Lightning is a transient discharge of static electricity that serves to re-establish electrostatic equilibrium within a storm environment. A thunderstorm is a very turbulent environment, with strong updrafts that transport water droplets up in the cloud, while ice particles descend from the frozen upper regions.  As they collide, electrons shear off the ascending water droplets and collect on descending ice particles. [A similar effect occurs when you rub your feet across a carpet before touching a door knob.]

As positive charge at the top of the cloud and negative charge at the bottom increase, the electric field inside the cloud grows in strength.  Because the atmosphere is a very good insulator, a tremendous charge must be built up before electric discharge [lightning] can occur.  Most lightning occurs within the cloud itself, because the electric fields within the cloud are typically much greater than those between the bottom of the cloud and the surface of the earth  Here is a Biblical reference to cloud-to-cloud lightning:.

For as the lightning, that lighteneth out of the one part under heaven, shineth to the other part under heaven; so shall the Son of man be in his day.
            Luke 10:18, Authorized King JamesVersion

Cloud-to-ground lightning can involve a transfer of positive charge to the ground (about 10% of the time).  Usually, there is only one stroke for positive flashes, which most often occur away from the central rain shaft, and which are generally more damaging than negative flashes.  It is believed that a large percentage of forest fires and power line damage is caused by positive flashes.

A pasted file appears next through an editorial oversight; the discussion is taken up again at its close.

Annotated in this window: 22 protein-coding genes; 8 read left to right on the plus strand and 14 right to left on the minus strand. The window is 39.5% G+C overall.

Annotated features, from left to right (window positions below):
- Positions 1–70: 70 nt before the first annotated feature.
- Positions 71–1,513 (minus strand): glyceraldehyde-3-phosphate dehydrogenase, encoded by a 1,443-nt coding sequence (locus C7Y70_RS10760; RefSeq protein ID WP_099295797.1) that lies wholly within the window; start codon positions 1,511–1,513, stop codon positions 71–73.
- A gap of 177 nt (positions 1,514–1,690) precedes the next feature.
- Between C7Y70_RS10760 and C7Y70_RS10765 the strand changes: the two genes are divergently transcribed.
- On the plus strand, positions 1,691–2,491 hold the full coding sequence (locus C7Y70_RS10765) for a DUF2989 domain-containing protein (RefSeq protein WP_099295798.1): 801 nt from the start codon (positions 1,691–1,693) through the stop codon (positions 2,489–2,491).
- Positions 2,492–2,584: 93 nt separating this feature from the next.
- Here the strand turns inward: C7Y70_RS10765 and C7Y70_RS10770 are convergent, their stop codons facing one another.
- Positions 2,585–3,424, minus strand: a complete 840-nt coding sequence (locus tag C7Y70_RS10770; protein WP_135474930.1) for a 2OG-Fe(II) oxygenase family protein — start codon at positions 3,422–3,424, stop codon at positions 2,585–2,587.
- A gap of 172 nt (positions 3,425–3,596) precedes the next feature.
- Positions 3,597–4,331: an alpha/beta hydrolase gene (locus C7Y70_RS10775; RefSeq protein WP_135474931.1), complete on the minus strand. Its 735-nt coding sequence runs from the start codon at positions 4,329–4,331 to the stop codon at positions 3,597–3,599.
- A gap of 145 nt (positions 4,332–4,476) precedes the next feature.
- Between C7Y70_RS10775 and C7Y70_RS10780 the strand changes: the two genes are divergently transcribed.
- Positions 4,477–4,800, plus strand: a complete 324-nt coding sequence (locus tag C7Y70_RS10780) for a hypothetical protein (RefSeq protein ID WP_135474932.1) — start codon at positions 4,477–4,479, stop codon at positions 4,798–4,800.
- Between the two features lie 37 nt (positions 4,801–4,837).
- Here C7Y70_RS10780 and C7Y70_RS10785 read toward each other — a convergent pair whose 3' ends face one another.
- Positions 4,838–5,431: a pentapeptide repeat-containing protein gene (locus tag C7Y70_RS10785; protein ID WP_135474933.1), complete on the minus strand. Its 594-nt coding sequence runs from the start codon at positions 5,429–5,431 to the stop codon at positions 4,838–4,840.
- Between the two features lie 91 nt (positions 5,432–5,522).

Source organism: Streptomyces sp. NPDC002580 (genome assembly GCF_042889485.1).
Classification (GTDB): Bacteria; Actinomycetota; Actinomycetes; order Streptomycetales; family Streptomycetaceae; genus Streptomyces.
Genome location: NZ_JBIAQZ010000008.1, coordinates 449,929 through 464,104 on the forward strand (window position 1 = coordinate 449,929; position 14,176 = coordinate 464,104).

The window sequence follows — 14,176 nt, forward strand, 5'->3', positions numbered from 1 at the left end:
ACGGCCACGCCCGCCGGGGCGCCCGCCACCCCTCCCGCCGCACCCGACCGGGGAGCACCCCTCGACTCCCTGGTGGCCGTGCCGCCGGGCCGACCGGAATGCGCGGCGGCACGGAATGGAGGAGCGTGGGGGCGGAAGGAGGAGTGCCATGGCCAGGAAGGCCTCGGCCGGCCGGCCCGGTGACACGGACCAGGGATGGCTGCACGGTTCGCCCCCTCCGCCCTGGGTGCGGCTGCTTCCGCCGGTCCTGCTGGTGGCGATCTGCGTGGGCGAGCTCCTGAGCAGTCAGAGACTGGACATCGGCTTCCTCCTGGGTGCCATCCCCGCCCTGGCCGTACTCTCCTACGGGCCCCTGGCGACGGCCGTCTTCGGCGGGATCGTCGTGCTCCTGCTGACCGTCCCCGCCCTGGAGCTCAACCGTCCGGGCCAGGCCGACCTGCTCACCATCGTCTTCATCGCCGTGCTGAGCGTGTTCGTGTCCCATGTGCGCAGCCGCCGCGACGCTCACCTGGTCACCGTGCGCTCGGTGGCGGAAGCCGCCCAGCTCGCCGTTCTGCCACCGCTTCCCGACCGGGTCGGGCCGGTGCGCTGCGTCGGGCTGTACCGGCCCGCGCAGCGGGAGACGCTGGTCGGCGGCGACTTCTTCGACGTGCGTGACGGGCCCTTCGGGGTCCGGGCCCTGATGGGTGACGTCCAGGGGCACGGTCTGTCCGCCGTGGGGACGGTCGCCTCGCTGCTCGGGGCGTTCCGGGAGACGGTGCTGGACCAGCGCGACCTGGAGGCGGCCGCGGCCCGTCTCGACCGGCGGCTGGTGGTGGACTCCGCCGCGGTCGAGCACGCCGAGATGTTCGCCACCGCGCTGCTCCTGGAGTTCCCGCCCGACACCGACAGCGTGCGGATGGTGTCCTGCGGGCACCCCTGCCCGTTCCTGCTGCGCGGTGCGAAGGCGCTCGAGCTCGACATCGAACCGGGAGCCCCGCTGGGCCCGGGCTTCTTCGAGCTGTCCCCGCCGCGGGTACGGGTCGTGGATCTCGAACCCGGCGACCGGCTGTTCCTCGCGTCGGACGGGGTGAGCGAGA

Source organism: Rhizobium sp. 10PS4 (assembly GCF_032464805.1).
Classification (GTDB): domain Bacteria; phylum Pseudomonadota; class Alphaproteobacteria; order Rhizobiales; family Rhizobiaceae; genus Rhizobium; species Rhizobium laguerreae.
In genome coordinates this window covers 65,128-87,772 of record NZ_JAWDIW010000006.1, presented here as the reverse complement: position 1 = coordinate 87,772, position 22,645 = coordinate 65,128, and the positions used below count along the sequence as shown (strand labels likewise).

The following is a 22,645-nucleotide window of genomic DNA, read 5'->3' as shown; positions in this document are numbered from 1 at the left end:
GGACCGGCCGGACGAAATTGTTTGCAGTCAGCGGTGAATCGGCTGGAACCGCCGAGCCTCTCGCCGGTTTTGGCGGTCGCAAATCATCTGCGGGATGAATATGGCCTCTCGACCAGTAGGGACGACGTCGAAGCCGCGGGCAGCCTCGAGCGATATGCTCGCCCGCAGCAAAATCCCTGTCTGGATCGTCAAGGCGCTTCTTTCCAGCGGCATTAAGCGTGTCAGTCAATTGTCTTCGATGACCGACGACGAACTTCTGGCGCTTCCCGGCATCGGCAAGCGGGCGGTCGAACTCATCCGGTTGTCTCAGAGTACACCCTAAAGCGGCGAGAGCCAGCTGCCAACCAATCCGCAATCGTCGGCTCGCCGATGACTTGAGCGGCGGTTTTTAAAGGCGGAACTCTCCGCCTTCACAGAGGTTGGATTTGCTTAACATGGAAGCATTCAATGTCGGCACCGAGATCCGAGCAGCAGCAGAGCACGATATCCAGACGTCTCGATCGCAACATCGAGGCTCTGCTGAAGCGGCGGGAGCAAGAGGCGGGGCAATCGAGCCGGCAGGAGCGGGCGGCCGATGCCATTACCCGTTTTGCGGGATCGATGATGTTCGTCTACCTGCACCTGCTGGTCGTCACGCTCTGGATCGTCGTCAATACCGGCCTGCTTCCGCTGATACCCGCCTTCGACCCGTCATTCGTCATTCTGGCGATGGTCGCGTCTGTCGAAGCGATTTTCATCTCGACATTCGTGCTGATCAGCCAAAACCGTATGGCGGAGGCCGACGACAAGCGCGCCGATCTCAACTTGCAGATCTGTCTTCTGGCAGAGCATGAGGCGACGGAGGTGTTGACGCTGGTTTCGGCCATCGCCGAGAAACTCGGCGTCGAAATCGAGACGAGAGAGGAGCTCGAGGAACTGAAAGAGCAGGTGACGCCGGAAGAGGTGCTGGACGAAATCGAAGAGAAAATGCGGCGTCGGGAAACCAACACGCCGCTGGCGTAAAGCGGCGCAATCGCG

Lightning sometimes strikes the ground and tunnels downward into the earth.  The intense deposition of energy causes the sand particles to come together to form a tubular crust [the shape of the bolt's path] called a fulgarite, after the Latin word for lightning.  Some fulgarites are more than 3 meters long.  Lightning may flash-heat ferromagnetic materials in minerals above their Curie temperatures, effectively resetting the magnetic fields trapped in lava flows.  In addition, generates reactive chemicals in the atmosphere that enhance the production of acid rain.

For more information see the websites

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When and where is Lightning more likely to strike?.

You should avoid Florida, Texas, and North Carolina, the states with the greatest number of lightning deaths.  Especially avoid these states in June [worst month], followed by August, July, April, and September.  Central Florida is generally regarded as the Lightning Capital of the United States.  The most common situation for a lightning death or injury in Florida was found NOT to be in the heaviest rain area with lots of flashes, but before of after the time when rain and lightning was most intense.